All 70 schools in the Archdiocese of Omaha are mandated to implement this policy on January 1, 2023. But how does this message harmonize with Christ’s inclusive invitation to the reign of God? “Come, you who are blessed by my Father … For I was hungry and you gave me food, I was thirsty and you gave me drink, a stranger and you welcomed me, naked and you clothed me, ill and you cared for me, in prison and you visited me” (Mt 25:34-36). But woe to those who “impose on people burdens hard to carry, [yet] do not lift one finger to touch them” (Lk 11:46).

The Catholic Church has an obligation to defend faith and morals, order and discipline. That principle is not in question. What accounts for the controversy is the new strategy to keep LGBTQ persons from being fully integrated in our Catholic communities.

In each case, there is a claim that “scandal and confusion” must be avoided. But don’t we risk greater scandal and confusion by misrepresenting the love of Christ, which extends to all people without exception? (CCC 478) Doesn’t the reign of God belong to such as these? (Mt 19:14)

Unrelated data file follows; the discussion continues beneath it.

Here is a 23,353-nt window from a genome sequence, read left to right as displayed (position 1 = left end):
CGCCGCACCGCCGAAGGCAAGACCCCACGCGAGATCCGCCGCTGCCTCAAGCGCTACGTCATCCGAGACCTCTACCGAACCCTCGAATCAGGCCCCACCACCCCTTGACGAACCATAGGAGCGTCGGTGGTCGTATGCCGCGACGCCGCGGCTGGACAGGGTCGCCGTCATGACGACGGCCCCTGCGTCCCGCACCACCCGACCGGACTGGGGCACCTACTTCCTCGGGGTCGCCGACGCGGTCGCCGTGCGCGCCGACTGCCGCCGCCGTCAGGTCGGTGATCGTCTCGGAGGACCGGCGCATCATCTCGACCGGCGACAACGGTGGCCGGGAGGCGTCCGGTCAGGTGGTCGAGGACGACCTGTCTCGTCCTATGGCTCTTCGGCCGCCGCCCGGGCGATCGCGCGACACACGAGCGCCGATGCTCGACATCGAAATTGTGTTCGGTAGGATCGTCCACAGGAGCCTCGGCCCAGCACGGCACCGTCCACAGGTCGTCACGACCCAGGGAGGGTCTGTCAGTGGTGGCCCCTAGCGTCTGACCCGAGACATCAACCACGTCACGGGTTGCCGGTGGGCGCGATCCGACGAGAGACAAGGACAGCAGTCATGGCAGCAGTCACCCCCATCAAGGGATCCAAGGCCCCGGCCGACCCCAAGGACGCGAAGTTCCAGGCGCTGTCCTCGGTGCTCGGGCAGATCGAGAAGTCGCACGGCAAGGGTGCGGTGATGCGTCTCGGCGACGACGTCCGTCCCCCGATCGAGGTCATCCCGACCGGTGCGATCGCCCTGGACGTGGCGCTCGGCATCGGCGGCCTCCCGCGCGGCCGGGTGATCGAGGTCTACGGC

“What accounts for the controversy is the new strategy to keep LGBTQ persons from being fully integrated in our Catholic communities.”

The way forward requires a reckoning. As the synodal process will surely lay bare, the institutional church needs to discern a more pastoral approach to the LGBTQ community. As Pope Francis said in 2016, “the church should apologize … for having blessed so many weapons.” A more catholic approach can still protect ideals, which are models of perfection, without promoting ideologies or unchallenged assumptions.